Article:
Before making an offer on a house, you want to be absolutely sure that it’s “the one.” But with so many options out there, for seasoned houses, how do you find your perfect match?
Finding the right home involves research, so you’ll need to ask the right questions. That way you know you’re making a competitive offer on a home that you can afford — and one that meets your long-term needs.
To clear out the doubts here are a few crucial questions to ask when buying a house.
WHAT’S MY BUDGET?
Don’t waste your time looking at houses without first understanding how much house you can afford. There are additional costs to consider beyond just the sales price, such as property taxes, homeowners insurance, ongoing maintenance and any renovations you want to do in the future. Keep in mind, If you want your offer to be accepted, you must show the seller you have the financial means to buy their house. This means getting preapproved for a mortgage.
WHY IS THE SELLER SELLING the house?
Understanding why the seller is moving whether it’s due to downsizing, a job relocation or as a result of a major life event might help you get a better deal on the property. A good buyer’s agent will try to find out this information for you and gauge how flexible (or not) the seller might be during negotiations. A motivated seller who needs to move quickly or whose home has been on the market a while is more likely to work with you than someone who isn’t in a rush to move.
WHAT’S INCLUDED IN THE SALE?
Anything that’s considered a fixture is typically included when purchasing a house — think cabinets, faucets and window blinds. However, there could be items that you think are included but actually aren’t. This depends on your state’s laws. The listing description should spell out anything the seller is not including, but that’s not always the case.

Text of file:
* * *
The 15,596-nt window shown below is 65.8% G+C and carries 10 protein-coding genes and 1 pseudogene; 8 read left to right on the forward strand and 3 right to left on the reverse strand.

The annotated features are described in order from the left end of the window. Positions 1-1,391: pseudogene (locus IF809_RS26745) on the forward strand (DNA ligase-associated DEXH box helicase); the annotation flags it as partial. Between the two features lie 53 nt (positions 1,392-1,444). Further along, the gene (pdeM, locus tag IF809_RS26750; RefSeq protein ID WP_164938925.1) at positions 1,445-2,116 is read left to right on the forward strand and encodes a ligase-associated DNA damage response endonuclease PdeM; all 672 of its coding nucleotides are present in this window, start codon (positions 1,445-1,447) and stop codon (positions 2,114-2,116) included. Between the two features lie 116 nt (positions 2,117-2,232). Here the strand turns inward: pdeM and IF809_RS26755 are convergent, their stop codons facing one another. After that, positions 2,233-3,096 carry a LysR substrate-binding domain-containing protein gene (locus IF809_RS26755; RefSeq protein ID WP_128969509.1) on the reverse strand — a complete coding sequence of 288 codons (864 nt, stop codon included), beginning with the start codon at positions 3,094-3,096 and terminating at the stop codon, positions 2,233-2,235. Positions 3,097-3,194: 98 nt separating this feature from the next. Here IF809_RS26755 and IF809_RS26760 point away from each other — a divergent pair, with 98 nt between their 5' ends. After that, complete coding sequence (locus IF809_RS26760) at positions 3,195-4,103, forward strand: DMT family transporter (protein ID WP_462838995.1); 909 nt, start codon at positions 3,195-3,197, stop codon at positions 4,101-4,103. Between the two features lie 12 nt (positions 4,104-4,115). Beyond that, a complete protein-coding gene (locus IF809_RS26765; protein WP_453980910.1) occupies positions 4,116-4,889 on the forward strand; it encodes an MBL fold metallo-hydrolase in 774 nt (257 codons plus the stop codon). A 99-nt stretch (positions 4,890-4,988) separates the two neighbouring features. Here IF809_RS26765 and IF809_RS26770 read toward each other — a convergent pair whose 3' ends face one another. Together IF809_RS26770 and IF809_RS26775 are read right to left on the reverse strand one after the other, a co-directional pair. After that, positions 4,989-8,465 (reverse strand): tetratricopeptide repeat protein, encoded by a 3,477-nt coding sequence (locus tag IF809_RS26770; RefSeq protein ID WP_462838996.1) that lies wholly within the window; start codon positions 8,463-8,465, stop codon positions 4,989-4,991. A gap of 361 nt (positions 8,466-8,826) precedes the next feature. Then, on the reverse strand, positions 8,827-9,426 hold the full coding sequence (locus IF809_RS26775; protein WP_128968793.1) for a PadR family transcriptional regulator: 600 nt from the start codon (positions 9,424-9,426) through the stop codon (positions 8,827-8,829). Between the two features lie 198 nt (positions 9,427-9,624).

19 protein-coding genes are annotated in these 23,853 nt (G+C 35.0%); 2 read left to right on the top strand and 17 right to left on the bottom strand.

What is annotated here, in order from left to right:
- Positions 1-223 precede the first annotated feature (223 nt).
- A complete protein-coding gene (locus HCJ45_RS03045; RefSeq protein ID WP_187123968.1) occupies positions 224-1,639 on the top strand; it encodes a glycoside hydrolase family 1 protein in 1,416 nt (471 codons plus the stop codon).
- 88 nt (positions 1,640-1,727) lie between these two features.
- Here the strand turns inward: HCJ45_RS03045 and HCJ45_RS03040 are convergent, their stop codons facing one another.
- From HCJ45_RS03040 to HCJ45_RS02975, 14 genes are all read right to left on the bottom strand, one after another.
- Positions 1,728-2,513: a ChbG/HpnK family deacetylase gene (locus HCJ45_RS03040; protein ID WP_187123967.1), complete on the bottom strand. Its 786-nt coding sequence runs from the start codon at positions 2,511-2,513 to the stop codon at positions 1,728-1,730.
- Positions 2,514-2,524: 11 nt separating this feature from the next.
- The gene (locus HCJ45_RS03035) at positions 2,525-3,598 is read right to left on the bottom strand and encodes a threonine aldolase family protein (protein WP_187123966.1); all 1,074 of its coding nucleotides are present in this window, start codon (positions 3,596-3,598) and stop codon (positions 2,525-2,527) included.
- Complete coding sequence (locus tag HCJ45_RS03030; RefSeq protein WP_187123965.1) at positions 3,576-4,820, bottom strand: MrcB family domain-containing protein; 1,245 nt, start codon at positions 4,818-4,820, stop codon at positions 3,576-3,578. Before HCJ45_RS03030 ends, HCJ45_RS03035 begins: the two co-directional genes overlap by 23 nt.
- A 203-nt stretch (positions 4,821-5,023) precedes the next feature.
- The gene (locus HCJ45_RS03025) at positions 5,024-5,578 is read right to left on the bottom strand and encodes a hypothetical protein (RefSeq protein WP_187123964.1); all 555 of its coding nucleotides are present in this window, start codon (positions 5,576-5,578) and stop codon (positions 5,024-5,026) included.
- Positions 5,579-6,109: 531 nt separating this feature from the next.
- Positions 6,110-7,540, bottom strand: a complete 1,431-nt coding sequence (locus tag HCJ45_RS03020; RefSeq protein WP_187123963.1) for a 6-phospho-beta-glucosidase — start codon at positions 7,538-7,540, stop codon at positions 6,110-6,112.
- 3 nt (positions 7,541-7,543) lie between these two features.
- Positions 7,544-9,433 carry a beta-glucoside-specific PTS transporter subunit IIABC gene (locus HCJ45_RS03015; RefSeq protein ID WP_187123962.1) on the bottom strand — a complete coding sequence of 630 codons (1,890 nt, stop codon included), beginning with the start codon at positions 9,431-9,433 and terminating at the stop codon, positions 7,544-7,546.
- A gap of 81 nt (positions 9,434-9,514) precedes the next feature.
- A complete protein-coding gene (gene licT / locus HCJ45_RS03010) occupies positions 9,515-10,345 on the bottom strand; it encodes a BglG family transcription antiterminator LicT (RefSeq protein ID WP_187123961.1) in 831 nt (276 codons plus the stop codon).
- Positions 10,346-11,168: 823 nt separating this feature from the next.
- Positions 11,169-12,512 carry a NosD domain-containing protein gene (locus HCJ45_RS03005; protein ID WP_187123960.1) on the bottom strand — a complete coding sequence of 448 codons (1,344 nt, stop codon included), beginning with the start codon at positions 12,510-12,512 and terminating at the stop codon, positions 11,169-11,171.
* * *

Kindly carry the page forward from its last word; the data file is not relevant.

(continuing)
So make sure to ask in your offer what is (and isn’t) included with the home. Do you really want that washer and dryer, or that stainless-steel refrigerator? Confirm whether the seller is willing to throw these items into the deal.
ARE THERE ANY MAJOR RENOVATIONS DONE TO THE PROPERTY?
In some cases, property records and listing descriptions don’t always match up. For example, a home might be advertised as having four bedrooms, but one of those rooms may be a non-conforming addition that doesn’t follow local building codes.
Find out what major repairs or renovations the seller has done since owning the home. It’s also smart to request the original manufacturer warranties on any appliances or systems that have been replaced. Knowing a home’s improvement history can help you better gauge its condition and understand the seller’s asking price.
HOW OLD IS THE ROOF?
Let’s face it: Roofs are necessary, and expensive. If a home’s roof is at the end of its lifespan and you wind up having to replace it shortly after move-in, you’ll be shelling out thousands of dollars. Ouch. And if the roof has existing damage, the lender may require that it be repaired in order to approve your loan. If listing description doesn’t list the roof’s age, make sure to find out so you can avoid a costly home-improvement headache later.